Caring for Veterans with Dementia: Insights from Recent Research

By incorporating the strategies within this blog, caregivers can provide comprehensive and compassionate care, improving the quality of life for veterans with dementia.
Caring for Veterans with Dementia, Insights from Recent Research

Dementia presents unique challenges for veterans, a population that often carries the physical and psychological scars of military service. Caring for veterans with dementia requires specialized approaches that consider their distinct experiences and needs. Recent research has provided valuable insights into effective care strategies, emphasizing the importance of tailored interventions, mental health support, and comprehensive care models. This article reviews recent scholarly research on caring for veterans with dementia, highlighting key findings and recommendations.

Prevalence and Risk Factors

Veterans are at a higher risk of developing dementia compared to the general population. Factors contributing to this increased risk include traumatic brain injury (TBI), post-traumatic stress disorder (PTSD), and exposure to neurotoxic substances during military service. A study by Yaffe et al. (2022) found that veterans with a history of TBI were 60% more likely to develop dementia. Additionally, PTSD has been identified as a significant risk factor, with research by Barnes et al. (2021) indicating that veterans with PTSD are twice as likely to develop dementia.

Psychological and Social Considerations

Caring for veterans with dementia necessitates addressing both psychological and social dimensions. Veterans may experience compounded mental health issues such as depression and anxiety, which can exacerbate dementia symptoms. According to a study by Rosenberg et al. (2023), veterans with dementia and comorbid depression had worse cognitive and functional outcomes compared to those without depression. The study underscores the need for integrated mental health care to address these comorbid conditions.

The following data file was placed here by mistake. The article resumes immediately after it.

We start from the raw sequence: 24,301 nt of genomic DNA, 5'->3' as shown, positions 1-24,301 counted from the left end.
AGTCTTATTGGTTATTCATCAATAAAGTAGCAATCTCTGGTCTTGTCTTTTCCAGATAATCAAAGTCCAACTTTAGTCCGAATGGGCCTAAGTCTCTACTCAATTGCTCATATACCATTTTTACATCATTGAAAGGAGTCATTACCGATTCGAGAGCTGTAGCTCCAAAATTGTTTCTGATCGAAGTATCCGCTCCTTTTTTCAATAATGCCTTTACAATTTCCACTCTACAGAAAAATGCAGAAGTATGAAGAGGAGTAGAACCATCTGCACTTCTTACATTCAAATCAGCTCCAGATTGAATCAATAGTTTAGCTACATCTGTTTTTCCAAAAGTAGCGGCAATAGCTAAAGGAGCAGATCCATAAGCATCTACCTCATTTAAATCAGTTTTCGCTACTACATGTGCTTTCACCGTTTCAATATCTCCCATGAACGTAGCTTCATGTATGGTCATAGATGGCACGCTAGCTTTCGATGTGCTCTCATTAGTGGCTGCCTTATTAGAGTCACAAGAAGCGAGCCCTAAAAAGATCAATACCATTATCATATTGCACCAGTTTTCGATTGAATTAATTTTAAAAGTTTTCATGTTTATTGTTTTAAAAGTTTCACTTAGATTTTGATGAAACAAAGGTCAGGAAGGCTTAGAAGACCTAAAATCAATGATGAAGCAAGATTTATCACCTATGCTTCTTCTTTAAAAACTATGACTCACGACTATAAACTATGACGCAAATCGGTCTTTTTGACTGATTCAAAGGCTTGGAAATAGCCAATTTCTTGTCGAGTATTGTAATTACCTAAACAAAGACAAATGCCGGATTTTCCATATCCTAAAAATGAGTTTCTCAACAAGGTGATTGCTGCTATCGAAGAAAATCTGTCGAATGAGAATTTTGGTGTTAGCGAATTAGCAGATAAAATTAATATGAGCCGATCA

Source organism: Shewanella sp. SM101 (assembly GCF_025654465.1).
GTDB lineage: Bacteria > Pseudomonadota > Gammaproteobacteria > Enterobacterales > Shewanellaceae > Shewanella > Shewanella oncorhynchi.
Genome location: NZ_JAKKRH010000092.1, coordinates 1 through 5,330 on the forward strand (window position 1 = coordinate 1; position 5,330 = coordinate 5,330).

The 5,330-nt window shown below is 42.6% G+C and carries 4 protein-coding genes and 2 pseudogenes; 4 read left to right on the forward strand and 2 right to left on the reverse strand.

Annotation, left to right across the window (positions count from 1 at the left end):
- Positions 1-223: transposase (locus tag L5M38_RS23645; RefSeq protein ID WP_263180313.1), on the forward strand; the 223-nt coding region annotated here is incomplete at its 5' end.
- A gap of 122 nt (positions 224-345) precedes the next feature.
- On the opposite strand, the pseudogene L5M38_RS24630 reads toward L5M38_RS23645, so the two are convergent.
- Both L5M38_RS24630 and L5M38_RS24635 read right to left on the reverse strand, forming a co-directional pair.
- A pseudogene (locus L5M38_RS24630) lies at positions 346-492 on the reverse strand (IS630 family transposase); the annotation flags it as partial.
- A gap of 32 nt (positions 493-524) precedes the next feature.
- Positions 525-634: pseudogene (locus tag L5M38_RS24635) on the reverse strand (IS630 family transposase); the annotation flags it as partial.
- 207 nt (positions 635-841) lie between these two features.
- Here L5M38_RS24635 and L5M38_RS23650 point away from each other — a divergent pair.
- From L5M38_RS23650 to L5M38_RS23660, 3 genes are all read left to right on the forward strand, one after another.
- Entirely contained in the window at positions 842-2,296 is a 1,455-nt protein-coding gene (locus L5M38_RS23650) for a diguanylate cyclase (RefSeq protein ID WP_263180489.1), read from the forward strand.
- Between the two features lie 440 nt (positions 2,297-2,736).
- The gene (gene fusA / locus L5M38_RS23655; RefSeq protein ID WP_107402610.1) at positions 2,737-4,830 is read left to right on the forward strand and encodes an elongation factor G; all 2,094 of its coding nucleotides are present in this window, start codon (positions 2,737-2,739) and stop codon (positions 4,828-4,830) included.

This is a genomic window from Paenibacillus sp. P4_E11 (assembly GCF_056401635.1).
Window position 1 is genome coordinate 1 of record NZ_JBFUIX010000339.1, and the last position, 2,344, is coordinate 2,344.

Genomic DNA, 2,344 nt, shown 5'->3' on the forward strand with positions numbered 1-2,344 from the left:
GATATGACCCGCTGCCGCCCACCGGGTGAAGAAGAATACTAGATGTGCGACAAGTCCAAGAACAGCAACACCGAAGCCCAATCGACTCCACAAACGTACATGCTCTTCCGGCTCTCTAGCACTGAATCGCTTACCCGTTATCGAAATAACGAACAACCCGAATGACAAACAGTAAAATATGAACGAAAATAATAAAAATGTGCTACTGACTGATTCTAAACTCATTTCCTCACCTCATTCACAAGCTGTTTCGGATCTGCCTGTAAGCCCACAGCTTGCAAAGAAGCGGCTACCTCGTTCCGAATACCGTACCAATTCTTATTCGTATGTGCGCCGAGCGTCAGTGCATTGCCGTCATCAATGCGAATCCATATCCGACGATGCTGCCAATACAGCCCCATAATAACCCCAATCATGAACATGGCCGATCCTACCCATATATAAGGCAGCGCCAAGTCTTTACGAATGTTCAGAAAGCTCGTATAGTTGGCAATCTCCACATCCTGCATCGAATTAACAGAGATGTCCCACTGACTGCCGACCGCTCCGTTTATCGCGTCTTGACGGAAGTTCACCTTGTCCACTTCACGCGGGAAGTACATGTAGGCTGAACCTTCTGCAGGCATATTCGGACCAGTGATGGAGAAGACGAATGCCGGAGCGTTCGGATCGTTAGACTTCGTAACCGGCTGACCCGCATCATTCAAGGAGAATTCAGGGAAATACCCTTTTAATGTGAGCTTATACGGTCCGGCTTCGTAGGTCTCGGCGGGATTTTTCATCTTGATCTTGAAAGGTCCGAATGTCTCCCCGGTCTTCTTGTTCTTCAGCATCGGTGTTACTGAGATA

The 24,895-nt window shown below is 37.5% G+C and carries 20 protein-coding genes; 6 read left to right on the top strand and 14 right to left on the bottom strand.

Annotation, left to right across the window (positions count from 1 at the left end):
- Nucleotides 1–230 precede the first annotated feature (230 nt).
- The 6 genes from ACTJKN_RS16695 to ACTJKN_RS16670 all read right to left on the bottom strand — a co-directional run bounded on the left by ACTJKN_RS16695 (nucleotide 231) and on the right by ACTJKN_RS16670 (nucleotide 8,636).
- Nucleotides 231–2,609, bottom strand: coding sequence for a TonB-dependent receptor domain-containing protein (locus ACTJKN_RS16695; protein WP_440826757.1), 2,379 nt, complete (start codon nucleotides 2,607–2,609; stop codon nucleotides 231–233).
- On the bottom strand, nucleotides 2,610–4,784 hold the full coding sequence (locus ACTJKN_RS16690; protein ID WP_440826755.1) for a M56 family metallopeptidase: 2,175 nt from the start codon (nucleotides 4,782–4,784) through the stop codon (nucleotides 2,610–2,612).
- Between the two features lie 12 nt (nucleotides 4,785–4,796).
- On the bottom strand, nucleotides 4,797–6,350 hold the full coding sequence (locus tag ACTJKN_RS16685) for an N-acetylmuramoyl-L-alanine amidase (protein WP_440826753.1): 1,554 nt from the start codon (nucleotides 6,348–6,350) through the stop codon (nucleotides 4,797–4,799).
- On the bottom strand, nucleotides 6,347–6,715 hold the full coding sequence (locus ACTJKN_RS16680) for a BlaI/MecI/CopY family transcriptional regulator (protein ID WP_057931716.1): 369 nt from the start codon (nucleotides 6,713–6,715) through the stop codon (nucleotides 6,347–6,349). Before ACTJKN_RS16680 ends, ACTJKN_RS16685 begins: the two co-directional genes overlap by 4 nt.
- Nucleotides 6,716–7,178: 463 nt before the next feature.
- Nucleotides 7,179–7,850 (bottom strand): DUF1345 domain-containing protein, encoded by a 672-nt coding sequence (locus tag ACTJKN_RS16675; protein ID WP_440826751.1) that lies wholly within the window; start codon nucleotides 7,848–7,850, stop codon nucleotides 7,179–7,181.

Social isolation is another critical issue. Veterans may have smaller social networks and less family support, making them more vulnerable to loneliness and its detrimental effects on cognitive health. A study by Smith et al. (2021) highlighted that veterans with robust social support systems had better cognitive outcomes and quality of life. This finding points to the importance of fostering social connections and community engagement in care plans.

Effective Care Strategies

1. Person-Centered Care

Person-centered care is a holistic approach that tailors interventions to the individual’s history, preferences, and needs. For veterans, this means incorporating their military history into care plans. A study by Livingston et al. (2023) found that veterans responded positively to care that acknowledged their service, such as participating in veteran-specific activities and receiving care from providers familiar with military culture. This approach not only improves patient satisfaction but also enhances engagement and outcomes.

2. Cognitive Rehabilitation and Therapy

Cognitive rehabilitation aims to improve cognitive functions through structured exercises and activities. Recent research by Langa et al. (2022) demonstrated that cognitive rehabilitation programs tailored to veterans’ experiences, such as using military-themed materials and scenarios, significantly improved cognitive function and daily living skills. These programs help maintain cognitive abilities and slow the progression of dementia.

3. Integrative Mental Health Care